Maureen McGlynn of McGlynn & Luther represented DaimlerChrysler
EDWARDSVILLE-Judge Andy Matoesian ruled against the Lakin Law Firm last week, throwing out two lawsuits that alleged DaimlerChrysler was responsible for injuries to truck drivers delivering their new cars to dealers.
Matoesian's ruling could have a major impact upon similar lawsuits filed in Madison County Circuit Court against other automakers such as General Motors, Nissan, and Ford.
"I would like to think this means that all auto manufacturers would be able to get of these cases (in Madison County)," said defense attorney Maureen McGlynn of St. Louis-based McGlynn & Luther, which represented DaimlerChrysler. "But we cannot predict anything."
In the DaimlerChryslser lawsuit, Cassens Transport employees Jimmy Cooper of Tennessee and Claudell Belton, claim they both hurt themselves while tying cars down with chains on a trailer.
Cassens and Gainesville, Georgia-based trailer maker Cottrell remain plaintiffs in separate but related lawsuits.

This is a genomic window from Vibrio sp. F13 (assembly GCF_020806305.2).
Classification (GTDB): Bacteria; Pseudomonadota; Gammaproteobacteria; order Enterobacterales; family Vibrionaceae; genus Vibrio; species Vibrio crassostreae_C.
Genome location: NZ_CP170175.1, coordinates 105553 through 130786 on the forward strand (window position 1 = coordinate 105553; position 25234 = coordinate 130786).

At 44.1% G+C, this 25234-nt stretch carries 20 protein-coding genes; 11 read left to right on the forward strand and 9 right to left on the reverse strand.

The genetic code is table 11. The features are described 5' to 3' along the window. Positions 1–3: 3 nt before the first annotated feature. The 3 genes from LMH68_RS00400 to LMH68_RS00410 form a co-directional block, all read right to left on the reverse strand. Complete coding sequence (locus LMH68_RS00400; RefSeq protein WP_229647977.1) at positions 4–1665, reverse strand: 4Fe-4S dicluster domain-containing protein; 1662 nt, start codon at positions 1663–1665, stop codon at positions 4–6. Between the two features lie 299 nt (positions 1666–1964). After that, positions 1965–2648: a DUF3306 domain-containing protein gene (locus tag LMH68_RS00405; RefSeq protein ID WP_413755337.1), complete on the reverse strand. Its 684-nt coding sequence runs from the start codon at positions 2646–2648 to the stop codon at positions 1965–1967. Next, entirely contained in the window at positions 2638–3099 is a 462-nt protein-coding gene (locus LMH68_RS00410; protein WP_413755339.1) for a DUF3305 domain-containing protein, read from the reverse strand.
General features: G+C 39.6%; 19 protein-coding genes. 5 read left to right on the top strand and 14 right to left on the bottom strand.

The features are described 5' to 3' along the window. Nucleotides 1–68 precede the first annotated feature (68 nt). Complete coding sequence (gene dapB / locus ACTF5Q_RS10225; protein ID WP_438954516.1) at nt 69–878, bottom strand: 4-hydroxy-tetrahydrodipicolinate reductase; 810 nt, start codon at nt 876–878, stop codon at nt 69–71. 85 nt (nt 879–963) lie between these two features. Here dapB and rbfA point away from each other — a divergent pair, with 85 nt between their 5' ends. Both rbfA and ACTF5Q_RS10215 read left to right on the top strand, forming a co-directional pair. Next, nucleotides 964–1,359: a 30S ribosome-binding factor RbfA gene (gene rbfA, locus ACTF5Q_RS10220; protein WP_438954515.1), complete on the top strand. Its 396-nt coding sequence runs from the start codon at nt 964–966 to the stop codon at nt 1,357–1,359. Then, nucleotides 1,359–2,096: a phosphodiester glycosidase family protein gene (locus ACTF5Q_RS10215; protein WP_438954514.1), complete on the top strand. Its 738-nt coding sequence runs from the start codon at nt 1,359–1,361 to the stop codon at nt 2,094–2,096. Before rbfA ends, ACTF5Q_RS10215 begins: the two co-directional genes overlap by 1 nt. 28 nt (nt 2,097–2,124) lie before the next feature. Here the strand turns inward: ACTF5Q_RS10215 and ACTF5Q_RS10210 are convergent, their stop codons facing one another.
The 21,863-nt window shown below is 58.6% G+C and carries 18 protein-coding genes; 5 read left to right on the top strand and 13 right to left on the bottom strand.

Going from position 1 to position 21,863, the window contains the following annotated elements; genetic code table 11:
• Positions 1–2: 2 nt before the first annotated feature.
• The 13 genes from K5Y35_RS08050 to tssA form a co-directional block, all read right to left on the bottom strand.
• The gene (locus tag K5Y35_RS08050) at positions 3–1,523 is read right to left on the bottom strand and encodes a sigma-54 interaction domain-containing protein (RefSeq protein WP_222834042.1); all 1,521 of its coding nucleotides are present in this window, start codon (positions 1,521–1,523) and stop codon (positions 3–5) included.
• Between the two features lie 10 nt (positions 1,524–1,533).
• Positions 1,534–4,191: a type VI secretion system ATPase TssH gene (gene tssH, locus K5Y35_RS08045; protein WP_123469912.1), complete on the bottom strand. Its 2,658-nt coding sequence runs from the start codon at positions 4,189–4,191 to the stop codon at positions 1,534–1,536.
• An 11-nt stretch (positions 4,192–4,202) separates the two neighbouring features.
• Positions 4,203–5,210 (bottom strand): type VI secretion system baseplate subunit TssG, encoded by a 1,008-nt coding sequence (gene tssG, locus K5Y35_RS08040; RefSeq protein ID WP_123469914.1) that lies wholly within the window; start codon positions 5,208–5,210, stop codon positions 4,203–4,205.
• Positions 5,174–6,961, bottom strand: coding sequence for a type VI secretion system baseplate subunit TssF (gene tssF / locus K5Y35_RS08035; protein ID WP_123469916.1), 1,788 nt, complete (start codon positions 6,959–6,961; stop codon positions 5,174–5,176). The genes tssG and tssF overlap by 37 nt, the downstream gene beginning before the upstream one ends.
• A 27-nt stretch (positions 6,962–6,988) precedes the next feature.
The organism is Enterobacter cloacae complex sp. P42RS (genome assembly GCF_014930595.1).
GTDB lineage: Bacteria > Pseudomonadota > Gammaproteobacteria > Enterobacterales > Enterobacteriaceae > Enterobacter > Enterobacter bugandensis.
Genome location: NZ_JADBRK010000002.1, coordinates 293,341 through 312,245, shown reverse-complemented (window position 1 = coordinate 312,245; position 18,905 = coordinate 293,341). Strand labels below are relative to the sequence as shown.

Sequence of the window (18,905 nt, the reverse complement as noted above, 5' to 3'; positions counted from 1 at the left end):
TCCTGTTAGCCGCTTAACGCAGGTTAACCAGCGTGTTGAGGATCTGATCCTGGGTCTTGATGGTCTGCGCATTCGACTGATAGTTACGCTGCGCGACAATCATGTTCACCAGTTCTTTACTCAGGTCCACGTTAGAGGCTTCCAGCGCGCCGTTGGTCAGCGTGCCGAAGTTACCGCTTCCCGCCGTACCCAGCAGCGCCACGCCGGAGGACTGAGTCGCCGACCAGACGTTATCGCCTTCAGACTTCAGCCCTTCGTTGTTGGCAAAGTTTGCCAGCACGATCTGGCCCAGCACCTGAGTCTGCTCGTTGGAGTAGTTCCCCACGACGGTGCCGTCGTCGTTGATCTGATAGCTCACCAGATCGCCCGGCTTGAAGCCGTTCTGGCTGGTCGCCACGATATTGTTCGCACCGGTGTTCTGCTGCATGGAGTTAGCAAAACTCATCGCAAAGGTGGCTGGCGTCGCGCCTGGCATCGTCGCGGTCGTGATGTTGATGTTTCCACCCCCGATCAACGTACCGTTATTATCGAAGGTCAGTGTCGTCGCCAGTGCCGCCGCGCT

Lawyers Charles Armbruster of the Lakin Firm and Brian Wendler of Wendler & Ezra had argued that DaimlerChrysler was responsible for injuries because it 'required' Cassens to chain down its cars to deliver them safely.
DaimlerChrysler held it did not and Judge Matoesian agreed.
In issuing a summary judgment, Matoesian relied upon an unpublished "Rule 23 Order" from a lawsuit involving identical claims against Cottrell and DaimlerChrysler. In that case DaimlerChrysler also obtained summary judgment, affirmed on appeal by the Fifth District Appellate Court in Mt. Vernon.
"Certainly, we'll use the order as precedent in other cases," said McGlynn, who added that almost all cases of this kind from across the U.S. have been 'consolidated' in Madison County.
Cooper's accident occurred in November 2001 near Joliet. He claims he was tightening a chain to secure a Dodge Ram truck when the chain "popped," causing him to hurt his neck.
Belton says he received a 'jolt' while securing a chain in Tennessee and later had rotator cuff surgery.
Both plaintiffs had argued that Chrysler assumed a duty to the users of the auto transporter rigs, to ensure a safe product.
DaimlerChrysler Corporation argued that it had not taken any action sufficient to impose a duty upon itself, and that the rig manufacturer alone was responsible for the safe design of its products.